Canada's Conservative government, that does not believe in government, has a plan to reduce public services. As announced in the budget it intends to cut public service jobs, and reduce the rate of increase in our already reduced public spending. The projected deficit (aka the all purpose excuse) of over $50 billion was invoked as the rationale.
Add a new deficit to the sum of past deficits and you get the government debt. In the fiscal year 2008 to 2009 the carrying costs on the federal debt were the lowest in 25 years. When measured as a percentage of government revenue, in the last fiscal year only 13 per cent of revenue went to pay the cost of serving the debt of the Canadian government. This compares with 37.6 per cent in the recession year 1990 to 1991.
What the debt costs matters. In this case, low debt charges shows there is no rationale for reducing the number of public servants or cutting back on needed spending increases for health care, education, job training, rapid transit, environmental protection, recreation, amateur sport, cultural activities, employment insurance and income security in retirement. Notably there is considerable room for new borrowing to fight unemployment, as an estimated 800,000 people see their E.U. benefits expire.
Unemployment can be reduced through government policy. The great breakthrough in 20th century economics was that mass unemployment, as in the 1930s, was unnecessary. Indeed, from the perspective of macro-economics as elaborated by John Maynard Keynes, and his many prominent followers, the great depression was caused by government austerity policies of the type Canadians are supposed to welcome today.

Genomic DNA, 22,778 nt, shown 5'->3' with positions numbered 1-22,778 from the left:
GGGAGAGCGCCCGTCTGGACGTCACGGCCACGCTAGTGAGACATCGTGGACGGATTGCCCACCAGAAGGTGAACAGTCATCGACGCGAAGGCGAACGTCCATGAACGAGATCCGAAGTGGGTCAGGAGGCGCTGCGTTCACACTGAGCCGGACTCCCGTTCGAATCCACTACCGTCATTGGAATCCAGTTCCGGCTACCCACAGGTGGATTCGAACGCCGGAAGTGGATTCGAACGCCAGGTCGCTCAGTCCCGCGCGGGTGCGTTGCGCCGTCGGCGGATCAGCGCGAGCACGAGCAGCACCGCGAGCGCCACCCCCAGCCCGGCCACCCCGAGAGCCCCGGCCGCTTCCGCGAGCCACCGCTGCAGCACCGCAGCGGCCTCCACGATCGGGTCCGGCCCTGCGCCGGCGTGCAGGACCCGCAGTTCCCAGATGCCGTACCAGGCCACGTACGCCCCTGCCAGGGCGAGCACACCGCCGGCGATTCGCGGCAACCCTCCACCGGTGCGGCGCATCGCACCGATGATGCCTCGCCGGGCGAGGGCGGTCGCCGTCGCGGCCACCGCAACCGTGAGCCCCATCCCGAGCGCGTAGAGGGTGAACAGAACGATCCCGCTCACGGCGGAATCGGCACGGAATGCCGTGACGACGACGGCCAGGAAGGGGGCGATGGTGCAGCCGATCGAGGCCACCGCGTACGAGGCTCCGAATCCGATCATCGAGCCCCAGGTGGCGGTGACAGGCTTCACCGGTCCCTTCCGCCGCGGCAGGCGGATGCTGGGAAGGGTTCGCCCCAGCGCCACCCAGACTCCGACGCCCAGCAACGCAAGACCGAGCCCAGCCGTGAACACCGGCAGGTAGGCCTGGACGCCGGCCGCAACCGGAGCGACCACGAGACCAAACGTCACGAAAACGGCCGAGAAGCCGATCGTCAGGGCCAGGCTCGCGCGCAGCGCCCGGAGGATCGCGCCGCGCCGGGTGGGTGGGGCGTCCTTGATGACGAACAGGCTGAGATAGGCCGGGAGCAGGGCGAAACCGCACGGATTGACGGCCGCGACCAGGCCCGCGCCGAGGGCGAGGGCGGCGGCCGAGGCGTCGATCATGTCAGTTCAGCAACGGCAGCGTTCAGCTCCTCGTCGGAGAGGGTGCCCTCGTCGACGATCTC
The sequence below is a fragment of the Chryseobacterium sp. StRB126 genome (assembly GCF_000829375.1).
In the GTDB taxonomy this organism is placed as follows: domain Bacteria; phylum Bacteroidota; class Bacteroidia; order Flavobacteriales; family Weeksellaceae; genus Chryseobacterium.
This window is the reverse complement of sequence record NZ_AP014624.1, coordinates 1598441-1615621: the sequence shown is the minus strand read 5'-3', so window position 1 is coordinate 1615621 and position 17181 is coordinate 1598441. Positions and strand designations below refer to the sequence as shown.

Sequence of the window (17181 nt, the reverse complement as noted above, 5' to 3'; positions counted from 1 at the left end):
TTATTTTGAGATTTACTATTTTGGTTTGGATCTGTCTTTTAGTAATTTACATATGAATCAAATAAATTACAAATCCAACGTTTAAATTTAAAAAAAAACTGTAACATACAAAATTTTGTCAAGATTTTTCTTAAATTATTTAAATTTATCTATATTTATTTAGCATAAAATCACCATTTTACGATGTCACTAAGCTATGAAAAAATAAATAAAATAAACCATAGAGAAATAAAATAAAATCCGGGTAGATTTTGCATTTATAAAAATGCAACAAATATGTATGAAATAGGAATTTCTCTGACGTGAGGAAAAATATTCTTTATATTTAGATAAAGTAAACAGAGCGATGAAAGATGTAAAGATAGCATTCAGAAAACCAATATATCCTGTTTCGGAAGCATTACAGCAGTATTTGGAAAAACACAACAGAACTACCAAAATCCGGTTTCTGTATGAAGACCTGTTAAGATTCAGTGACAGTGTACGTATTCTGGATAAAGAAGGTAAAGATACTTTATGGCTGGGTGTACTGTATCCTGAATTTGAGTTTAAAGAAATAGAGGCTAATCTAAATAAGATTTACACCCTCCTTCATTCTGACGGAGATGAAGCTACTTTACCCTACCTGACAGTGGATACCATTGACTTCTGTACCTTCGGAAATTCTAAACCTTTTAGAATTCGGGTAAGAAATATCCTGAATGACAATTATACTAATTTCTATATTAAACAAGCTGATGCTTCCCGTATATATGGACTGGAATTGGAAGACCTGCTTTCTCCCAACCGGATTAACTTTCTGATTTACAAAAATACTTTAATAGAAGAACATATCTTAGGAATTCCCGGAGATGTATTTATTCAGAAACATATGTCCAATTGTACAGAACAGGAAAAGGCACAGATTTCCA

What we learned 80 years ago was that a shortfall in government revenues was a symptom of a failing economy, not the cause of the downturn. Trying to engineer a recovery by making spending fall into line with revenue only made things worse.
In last week's budget the Conservatives willed us a new age of austerity. We know it is bound to make things worse for already unemployed Canadians, and add to their numbers. Alarmingly, the Liberals have shown no sign they understand the link between government spending and employment creation; they have no spending program to propose in place of austerity.
In its regular Fiscal Monitor the Department of Finance now refers to government spending as "expenses" instead of expenditures. In other words government do no invest in education or health care, they add to our expenses by spending to meet our essential needs. This outlook is dangerous to our collective health as a society.
Where debt becomes a problem is when indebted students cannot find ready employment upon graduation, despite expensive advanced education. Lone parents with debt, who lose their jobs thanks to government cuts, will have problems keeping their cars or condo apartments, or making credit card payments.
The Vanier Institute of the Family recently reported on the high indebtedness of Canadian households: as many as 1.3 million Canadian families could be in over their head. In the last 10 years, family debts grew twice as fast as assets, the report points out.
Faced with economic uncertainty, indebted families cut back on spending to pay down the debt. This is an example of what should most worry us: debt deflation. If consumers cut back to pay down debt, businesses will also decide to pay down debt, rather than invest in new production, because businesses anticipate that consumers are not going to buy. The vicious spiral of households and businesses reducing spending because of indebtedness is what makes a recession into a depression. That is the debt deflation danger the Conservatives are blissfully ignoring.
Under current circumstances, the worst thing a government can do is cut back its own spending, because that only makes debt deflation worse. Indeed it takes out of play the only source of new spending in the domestic economy, virtually assuring us of economic stagnation or worse.
Duncan Cameron writes from Vancouver.
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